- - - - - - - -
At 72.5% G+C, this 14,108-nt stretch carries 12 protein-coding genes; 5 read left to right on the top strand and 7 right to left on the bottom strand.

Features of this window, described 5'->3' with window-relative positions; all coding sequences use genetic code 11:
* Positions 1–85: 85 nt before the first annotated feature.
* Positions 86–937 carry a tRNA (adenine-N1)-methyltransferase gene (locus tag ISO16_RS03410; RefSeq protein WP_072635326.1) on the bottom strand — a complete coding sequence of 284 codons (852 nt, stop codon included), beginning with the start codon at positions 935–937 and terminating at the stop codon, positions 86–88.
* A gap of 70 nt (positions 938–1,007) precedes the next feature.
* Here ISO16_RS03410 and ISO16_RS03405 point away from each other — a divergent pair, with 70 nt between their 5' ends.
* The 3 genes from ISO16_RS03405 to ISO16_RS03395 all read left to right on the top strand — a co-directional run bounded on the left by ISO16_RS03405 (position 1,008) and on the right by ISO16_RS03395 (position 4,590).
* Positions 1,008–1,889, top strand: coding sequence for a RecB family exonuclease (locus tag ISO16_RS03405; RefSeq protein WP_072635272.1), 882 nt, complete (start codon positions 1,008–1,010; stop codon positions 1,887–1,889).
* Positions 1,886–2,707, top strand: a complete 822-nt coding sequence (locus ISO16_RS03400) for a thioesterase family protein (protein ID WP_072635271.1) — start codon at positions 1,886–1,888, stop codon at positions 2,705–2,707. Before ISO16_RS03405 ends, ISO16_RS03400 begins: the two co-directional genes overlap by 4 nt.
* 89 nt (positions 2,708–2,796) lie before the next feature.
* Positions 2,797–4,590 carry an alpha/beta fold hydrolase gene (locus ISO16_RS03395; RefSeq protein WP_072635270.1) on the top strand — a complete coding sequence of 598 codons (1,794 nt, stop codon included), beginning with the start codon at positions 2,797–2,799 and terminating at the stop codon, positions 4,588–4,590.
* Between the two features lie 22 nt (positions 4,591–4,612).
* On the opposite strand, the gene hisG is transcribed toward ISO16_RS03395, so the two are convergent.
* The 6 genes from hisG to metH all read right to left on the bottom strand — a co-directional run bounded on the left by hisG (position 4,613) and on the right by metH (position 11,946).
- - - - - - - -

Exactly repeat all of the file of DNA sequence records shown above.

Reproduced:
At 72.5% G+C, this 14,108-nt stretch carries 12 protein-coding genes; 5 read left to right on the top strand and 7 right to left on the bottom strand.

Features of this window, described 5'->3' with window-relative positions; all coding sequences use genetic code 11:
* Positions 1–85: 85 nt before the first annotated feature.
* Positions 86–937 carry a tRNA (adenine-N1)-methyltransferase gene (locus tag ISO16_RS03410; RefSeq protein WP_072635326.1) on the bottom strand — a complete coding sequence of 284 codons (852 nt, stop codon included), beginning with the start codon at positions 935–937 and terminating at the stop codon, positions 86–88.
* A gap of 70 nt (positions 938–1,007) precedes the next feature.
* Here ISO16_RS03410 and ISO16_RS03405 point away from each other — a divergent pair, with 70 nt between their 5' ends.
* The 3 genes from ISO16_RS03405 to ISO16_RS03395 all read left to right on the top strand — a co-directional run bounded on the left by ISO16_RS03405 (position 1,008) and on the right by ISO16_RS03395 (position 4,590).
* Positions 1,008–1,889, top strand: coding sequence for a RecB family exonuclease (locus tag ISO16_RS03405; RefSeq protein WP_072635272.1), 882 nt, complete (start codon positions 1,008–1,010; stop codon positions 1,887–1,889).
* Positions 1,886–2,707, top strand: a complete 822-nt coding sequence (locus ISO16_RS03400) for a thioesterase family protein (protein ID WP_072635271.1) — start codon at positions 1,886–1,888, stop codon at positions 2,705–2,707. Before ISO16_RS03405 ends, ISO16_RS03400 begins: the two co-directional genes overlap by 4 nt.
* 89 nt (positions 2,708–2,796) lie before the next feature.
* Positions 2,797–4,590 carry an alpha/beta fold hydrolase gene (locus ISO16_RS03395; RefSeq protein WP_072635270.1) on the top strand — a complete coding sequence of 598 codons (1,794 nt, stop codon included), beginning with the start codon at positions 2,797–2,799 and terminating at the stop codon, positions 4,588–4,590.
* Between the two features lie 22 nt (positions 4,591–4,612).
* On the opposite strand, the gene hisG is transcribed toward ISO16_RS03395, so the two are convergent.
* The 6 genes from hisG to metH all read right to left on the bottom strand — a co-directional run bounded on the left by hisG (position 4,613) and on the right by metH (position 11,946).